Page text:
Liveblogging Microsoft 3Q Earnings: Office-Tastic and Kinect-Able (But PC-Frown)
You’d think there would be a party in Redmond, Wash., today, as software giant Microsoft soundly beat Wall Street expectations in its third-quarter earnings released earlier today.
Microsoft said it had revenue of $16.43 billion for the quarter ended March 31, 2011, which was up 13 percent from a year ago. Net income was $5.23 billion, or 61 cents per share, a rise of 31 percent and 36 percent, respectively.
The surge was led by sales of Office, Kinect and Xbox and a stronger economy.
But there are shadows, too, as results were dragged down by weaker revenues for its flagship Windows unit.
The report comes as Microsoft’s stock continues to lag, declining 14 percent for the year.
BoomTown livedblogged the call for Wall Street analysts:
2:30 pm PT: Peter Klein, Microsoft’s CFO, who sounds super peppy, outlined the strong quarter, especially for its Office products.
He also mentioned some glitches, such as Microsoft’s still-struggling efforts to increase revenue per search (RPS) in its longtime search and online advertising partnership with Yahoo and the slower growth of the PC sector upon which the software giant’s Windows relies.
PC should stand for “possibly crappy,” but good-boy Klein did not say so.
Investor relations dude Bill Koefoed also read through the news, sounding at times like a sports announcer on a cable television network.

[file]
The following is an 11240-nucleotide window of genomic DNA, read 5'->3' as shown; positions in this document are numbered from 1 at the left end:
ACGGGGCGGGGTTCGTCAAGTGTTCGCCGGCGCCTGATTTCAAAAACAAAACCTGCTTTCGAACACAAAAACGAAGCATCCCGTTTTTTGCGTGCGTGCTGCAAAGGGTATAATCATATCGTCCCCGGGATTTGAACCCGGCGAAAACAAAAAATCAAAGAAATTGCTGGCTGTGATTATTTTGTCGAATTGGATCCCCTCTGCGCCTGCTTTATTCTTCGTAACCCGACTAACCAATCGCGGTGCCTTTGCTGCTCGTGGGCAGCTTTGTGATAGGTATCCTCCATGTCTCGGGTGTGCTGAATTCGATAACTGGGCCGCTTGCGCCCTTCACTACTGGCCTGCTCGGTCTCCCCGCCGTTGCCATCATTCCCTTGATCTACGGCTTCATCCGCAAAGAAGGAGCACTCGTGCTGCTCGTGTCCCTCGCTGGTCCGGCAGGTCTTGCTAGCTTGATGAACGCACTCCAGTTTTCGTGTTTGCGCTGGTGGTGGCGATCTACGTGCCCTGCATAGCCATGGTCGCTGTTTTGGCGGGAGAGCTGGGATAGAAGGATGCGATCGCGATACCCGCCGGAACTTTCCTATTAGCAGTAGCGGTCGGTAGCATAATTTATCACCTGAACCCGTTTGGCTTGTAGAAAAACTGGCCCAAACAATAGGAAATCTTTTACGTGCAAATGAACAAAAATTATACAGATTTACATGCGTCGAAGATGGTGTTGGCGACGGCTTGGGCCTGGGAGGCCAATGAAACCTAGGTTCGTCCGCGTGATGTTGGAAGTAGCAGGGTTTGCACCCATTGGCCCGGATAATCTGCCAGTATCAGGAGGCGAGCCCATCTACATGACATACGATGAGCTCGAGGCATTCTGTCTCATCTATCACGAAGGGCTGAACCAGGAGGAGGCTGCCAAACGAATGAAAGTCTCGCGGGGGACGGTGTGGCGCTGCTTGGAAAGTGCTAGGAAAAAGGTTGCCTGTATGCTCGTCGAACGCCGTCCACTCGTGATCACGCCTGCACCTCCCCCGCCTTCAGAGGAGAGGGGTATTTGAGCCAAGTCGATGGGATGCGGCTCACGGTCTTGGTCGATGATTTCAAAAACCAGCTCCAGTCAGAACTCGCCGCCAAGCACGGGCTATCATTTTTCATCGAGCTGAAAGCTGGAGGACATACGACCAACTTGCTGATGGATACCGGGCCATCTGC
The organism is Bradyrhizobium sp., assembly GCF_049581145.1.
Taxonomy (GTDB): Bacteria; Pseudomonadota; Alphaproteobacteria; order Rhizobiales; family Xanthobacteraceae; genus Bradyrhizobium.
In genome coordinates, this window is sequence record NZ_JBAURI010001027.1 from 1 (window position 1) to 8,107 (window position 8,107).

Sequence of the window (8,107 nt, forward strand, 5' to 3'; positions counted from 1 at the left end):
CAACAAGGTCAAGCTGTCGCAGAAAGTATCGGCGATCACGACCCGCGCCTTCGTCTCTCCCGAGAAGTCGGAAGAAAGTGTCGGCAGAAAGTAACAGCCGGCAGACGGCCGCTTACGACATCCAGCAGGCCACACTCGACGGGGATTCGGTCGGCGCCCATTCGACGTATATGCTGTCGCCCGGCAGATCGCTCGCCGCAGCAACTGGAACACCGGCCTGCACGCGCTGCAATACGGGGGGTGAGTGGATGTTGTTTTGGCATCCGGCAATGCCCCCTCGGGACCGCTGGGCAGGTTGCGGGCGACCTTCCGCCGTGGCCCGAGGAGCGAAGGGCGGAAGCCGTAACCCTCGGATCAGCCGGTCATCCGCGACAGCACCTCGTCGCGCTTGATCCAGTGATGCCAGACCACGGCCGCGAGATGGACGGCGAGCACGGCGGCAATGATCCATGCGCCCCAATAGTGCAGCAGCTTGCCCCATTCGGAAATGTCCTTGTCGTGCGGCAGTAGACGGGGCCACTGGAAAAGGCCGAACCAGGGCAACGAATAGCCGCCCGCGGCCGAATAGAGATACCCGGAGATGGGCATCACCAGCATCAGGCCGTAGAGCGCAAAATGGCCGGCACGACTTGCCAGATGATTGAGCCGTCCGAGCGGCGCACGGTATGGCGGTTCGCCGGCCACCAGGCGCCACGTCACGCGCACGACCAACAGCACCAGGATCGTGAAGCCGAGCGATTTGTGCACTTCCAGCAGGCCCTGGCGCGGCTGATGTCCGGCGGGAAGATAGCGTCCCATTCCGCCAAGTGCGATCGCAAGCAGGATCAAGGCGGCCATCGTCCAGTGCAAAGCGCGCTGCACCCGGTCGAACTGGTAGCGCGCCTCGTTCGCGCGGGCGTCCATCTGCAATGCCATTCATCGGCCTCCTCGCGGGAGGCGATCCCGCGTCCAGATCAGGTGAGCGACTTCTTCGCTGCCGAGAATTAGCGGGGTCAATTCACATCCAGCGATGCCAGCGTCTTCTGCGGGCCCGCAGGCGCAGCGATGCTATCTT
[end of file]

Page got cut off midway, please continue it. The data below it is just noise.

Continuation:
“Quuuuaaadrupled…,” he intoned about one part of Microsoft’s business.
This all went on for a while, since Microsoft has a lot of divisions. Servers & Tools. Online Services. Entertainment and Devices. Fashion & Cute Tops.
Okay, not that one, but a girl can dream.
It was all fun and games until Koefoed got to the Yahoo problem, which Yahoo CEO Carol Bartz had used as a cudgel in her earnings report recently.
Yes, it is a bummer. But soon it was back to the happy land of Xbox!
Klein said he was pleased with the results in a jaunty manner, which made me desperately wish Microsoft CEO Steve Ballmer led the call.
Because he’s always one obnoxious query away from a volcanic popping off.
Which is why I love those Yahoo calls and Bartz.
2:54 pm PT: That was fast–the call was quickly into questions.
The first is about COGS–cost of goods sold–and how it impacts gross margins.
Klein said the expenses were volume driven. I’d explain, but then I would fall asleep.
The next question was about stock buybacks.
That might get the stock up. Yeah, said Klein, they’ll keep doing that–not that it has helped much on the share price front.
More and more questions, about the PC market, the issues at Yahoo (let’s get that RPS up!), the Windows Phone 7 business.
I’ll be honest, I was a bit bored and started reading a riveting Business Insider interview with TechCrunch’s Michael Arrington on his myriad conflicts of interest related to his tech investing while also blogging as a news guy.
Whatever you think about him, that dude is good copy.
Wait, back to growth rates for Office!
It’s going great, said Klein (hey, maybe Arrington will invest!).
The call wraps up on news of an upcoming investor conference, being held near Disney World.
Oooh, party time!